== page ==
Monday, December 12, 2011

The World's Most Dangerous Places

Trips were always something that intrigued me.  Family trips, whether they were overnight camping trips just up Farmington Canyon or drives across the heartland to visit famous cities like St. Louis, were highlights of my childhood even if it didn't always seem that way at the time.  I know I was envious of friends that had flown in an airplane and I hadn't as a kid. I think I was about 11 years old when I finally had that chance, and it didn't disappoint, but, then again, that was back in the day when a flight from Salt Lake to Orlando featured an actual meal even for people in economy-class seats and honest-to-goodness turbulence that had us bouncing in and out of our seats.  Everyone knows the sad condition of meals on planes these days and somehow they've managed to avoid most turbulence, too.  The magic of travel hasn't worn off yet.  In fact, ever since my stint in Russia as a missionary, it's probably only gotten stronger.  It was my time in Russia that firmly entrenched my preferred style of travel, too — eschew organized tours, get around like the natives, pack in as much as one can since one can sit around at home for free (if you're going to pay for it, you may as well see some of the world's most impressive sights), and embrace the chance to get off the beaten path, such as my short trip to Armenia.

Book cover.In his fifth edition of his best-selling book, The World's Most Dangerous Places (ISBN: 978-0-06-001160-4), so-called extreme travel guru and author Robert Young Pelton explores some of the ins and outs of places that are most definitely off the beaten path.  He talks about some of the things one is likely to run into if you're trying to see the sights in Afghanistan, Iran, Zimbabwe, North Korea, or Russia.  The guide gives rather extensive information on adventure travel and the various ways to make it a reality in your life.  Then it delves into specific countries or regions (Chechnya, somehow, gets its own chapter even though Russia is also covered as a whole).  Each country or region gets a general overview, a run-down of some of the famous nutters that make the place a dangerous place to be, a list of other dangers that run the gamut from landmines to "67% of the hookers have AIDS," an idea of what getting a visa is like, and a list of some dates in the place's history that featured much death and general mayhem.  The book ends with a few more lists featuring things like what adventure tourists should pack and organizations that help people experience the crazy parts of the world while trying to "make a difference."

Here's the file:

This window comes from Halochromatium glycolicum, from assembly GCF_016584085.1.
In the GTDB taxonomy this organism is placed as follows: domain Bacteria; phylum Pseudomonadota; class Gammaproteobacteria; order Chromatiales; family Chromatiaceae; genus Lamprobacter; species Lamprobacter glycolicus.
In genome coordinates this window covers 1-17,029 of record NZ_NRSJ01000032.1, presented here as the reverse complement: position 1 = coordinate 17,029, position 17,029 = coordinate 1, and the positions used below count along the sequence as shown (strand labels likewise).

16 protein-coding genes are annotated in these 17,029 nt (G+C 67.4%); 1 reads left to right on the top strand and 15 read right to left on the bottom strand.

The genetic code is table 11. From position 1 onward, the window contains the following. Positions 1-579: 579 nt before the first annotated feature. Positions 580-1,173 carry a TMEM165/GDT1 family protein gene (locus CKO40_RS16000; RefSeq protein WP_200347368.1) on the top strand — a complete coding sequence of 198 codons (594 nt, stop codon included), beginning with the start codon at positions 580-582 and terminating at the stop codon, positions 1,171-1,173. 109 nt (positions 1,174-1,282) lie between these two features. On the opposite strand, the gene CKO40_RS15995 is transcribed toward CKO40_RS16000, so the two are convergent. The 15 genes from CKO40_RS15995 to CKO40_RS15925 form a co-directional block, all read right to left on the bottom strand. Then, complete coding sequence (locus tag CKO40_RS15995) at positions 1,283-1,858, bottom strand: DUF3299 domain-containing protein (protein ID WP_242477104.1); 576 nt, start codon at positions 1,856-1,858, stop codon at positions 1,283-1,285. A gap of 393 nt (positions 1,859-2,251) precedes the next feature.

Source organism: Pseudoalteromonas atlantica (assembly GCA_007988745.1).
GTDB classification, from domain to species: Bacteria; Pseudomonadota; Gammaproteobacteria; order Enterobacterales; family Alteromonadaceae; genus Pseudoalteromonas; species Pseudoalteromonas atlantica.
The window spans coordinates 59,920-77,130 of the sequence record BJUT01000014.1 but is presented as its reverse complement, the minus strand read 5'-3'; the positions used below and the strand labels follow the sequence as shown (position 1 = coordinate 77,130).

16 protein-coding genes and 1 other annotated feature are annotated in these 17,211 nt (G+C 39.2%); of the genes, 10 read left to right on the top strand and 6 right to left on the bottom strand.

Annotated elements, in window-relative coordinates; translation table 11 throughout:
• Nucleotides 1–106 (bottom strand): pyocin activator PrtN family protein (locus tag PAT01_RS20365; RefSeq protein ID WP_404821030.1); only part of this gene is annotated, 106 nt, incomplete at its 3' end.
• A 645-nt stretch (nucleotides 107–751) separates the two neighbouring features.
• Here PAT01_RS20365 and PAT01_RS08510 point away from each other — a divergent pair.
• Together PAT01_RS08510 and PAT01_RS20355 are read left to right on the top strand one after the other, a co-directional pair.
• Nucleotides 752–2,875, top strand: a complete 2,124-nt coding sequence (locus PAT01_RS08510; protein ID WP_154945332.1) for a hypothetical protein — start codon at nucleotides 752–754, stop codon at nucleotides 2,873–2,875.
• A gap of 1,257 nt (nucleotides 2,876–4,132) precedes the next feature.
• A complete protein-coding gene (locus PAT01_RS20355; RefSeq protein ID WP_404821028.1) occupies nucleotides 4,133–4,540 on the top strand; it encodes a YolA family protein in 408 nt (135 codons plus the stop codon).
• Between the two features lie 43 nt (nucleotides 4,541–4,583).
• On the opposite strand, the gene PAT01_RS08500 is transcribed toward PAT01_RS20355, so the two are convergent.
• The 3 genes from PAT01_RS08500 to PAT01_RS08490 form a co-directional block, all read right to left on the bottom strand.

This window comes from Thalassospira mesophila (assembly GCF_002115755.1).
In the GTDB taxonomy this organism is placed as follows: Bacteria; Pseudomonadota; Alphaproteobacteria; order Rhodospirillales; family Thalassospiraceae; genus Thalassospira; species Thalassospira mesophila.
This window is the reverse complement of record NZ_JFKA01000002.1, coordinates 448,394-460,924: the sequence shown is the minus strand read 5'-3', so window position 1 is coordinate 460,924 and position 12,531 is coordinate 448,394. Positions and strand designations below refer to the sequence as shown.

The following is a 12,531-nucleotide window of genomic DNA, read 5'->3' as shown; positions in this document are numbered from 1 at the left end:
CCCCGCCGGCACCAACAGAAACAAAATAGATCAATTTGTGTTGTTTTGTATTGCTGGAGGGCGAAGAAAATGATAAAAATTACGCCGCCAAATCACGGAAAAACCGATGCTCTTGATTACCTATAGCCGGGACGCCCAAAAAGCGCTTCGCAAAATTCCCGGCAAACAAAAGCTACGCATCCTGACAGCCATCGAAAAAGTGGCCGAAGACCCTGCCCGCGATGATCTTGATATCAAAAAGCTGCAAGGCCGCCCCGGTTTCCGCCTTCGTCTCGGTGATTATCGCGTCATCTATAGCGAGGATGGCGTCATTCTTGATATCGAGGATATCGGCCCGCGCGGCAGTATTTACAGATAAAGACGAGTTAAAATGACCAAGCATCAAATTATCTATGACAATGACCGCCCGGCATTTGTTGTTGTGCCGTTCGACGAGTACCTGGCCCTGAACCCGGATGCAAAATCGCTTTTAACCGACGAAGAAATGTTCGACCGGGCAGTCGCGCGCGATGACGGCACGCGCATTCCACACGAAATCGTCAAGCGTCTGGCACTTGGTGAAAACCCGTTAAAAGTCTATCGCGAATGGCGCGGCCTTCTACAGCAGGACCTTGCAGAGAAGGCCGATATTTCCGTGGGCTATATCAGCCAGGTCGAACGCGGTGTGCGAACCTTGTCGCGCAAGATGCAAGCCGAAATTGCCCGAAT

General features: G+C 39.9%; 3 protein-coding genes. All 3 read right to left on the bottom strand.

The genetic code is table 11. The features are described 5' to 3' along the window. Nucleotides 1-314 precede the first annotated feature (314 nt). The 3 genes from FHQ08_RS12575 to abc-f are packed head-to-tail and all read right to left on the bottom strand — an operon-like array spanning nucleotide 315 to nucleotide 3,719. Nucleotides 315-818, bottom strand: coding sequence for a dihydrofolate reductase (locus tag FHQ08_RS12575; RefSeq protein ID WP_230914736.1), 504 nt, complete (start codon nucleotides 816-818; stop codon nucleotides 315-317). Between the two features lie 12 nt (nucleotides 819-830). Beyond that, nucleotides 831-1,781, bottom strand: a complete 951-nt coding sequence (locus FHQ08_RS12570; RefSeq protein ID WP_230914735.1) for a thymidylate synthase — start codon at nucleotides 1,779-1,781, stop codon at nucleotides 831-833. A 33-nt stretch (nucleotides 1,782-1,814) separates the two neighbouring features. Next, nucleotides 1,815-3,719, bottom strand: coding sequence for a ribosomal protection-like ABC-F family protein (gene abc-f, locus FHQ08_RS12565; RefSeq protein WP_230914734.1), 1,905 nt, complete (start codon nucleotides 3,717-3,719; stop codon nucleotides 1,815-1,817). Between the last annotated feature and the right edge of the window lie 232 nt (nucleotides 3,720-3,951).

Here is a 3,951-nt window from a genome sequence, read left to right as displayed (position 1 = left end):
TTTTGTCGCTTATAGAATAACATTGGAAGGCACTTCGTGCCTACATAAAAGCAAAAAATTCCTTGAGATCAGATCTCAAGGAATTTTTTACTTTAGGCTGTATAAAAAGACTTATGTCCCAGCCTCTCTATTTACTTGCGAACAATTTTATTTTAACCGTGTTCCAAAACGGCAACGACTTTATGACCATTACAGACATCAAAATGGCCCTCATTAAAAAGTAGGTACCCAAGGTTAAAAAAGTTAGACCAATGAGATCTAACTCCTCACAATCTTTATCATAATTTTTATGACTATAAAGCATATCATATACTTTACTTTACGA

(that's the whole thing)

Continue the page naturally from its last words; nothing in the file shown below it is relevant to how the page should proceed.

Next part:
The book bills itself as a "guide to surviving hot spots, war zones, and the new[,] hidden dangers of global travel," but falls short of that goal.  It is undeniably often an enjoyable read, including some laugh-out-loud remarks thanks to the dry sarcasm and cynicism that anyone who has lived outside the U.S. for an appreciable amount of time will understand.  It is not hopeless commentary, but simply reality without the political correctness garbage that one suffers through when dealing with the media and academics.  Humor notwithstanding, there's not enough information specific to various situations to make the book any kind of real "guide to surviving" much of anything.  All the information provided is of a very general nature.  In fairness, it is probably meant to be that, but the advertising ought to be toned down if that is the case.  The sections on historical reasons and political reasons a place is now dangerous were often informative and nice overviews for someone like myself who needs some wit to make a place like Africa or South America seem even remotely interesting.  On the other hand, some of the facts were off, and when I see that the author says Russia is in NATO and labels a map of Russia in the Russia chapter as the "Commonwealth of Independent States," I have to wonder how much false information I read in the chapters about places I know almost nothing about.  Finally, one of the things I have come to admire a great deal in true guidebooks like DK's "Eyewitness Travel" series is a lack of opining; a guide book should just let you know how things are and not tell you if it's good, bad, or worth seeing or doing.  Pelton is obviously left-leaning, and that would not be a problem, except that it is brought up over and over again in the book, especially in his criticism of George Bush.  It grates on the reading and has little — if any — relevance to the subject at hand.  It should also be noted that some of the anecdotes included by journalists (for whom the book was written, in my opinion) include enough inappropriate language to garner the book an R-rating were it to be made into a movie.  The book is interesting reading as an overview to some crazy places that aren't on most people's radars, has some biting but often true commentary that will keep people interested, but has enough flaws to make me wonder how it became the phenomenon that it is.

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This work, including all text, photographs, and other original work, is licensed under a Creative Commons Attribution Non-Commercial No Derivatives 3.0 License and is copyrighted © MMXI John Pruess.


Anonymous said...

"I see that the author says Russia is NATO and labels a map of Russia in the Russia chapter as the "Commonwealth of Independent States," I have to wonder how much false information I read in the chapters about places I know almost nothing about."

Well according to the University of Texas:

John said...


Sorry, but that map is actually showing the CIS, not just Russia. All the countries that are colored in were members of the CIS at the time that map was made. I'd recommend looking up "CIS" in a good encyclopedia to get a little bit of an idea of what is meant by that term and what countries are involved in that organization at present.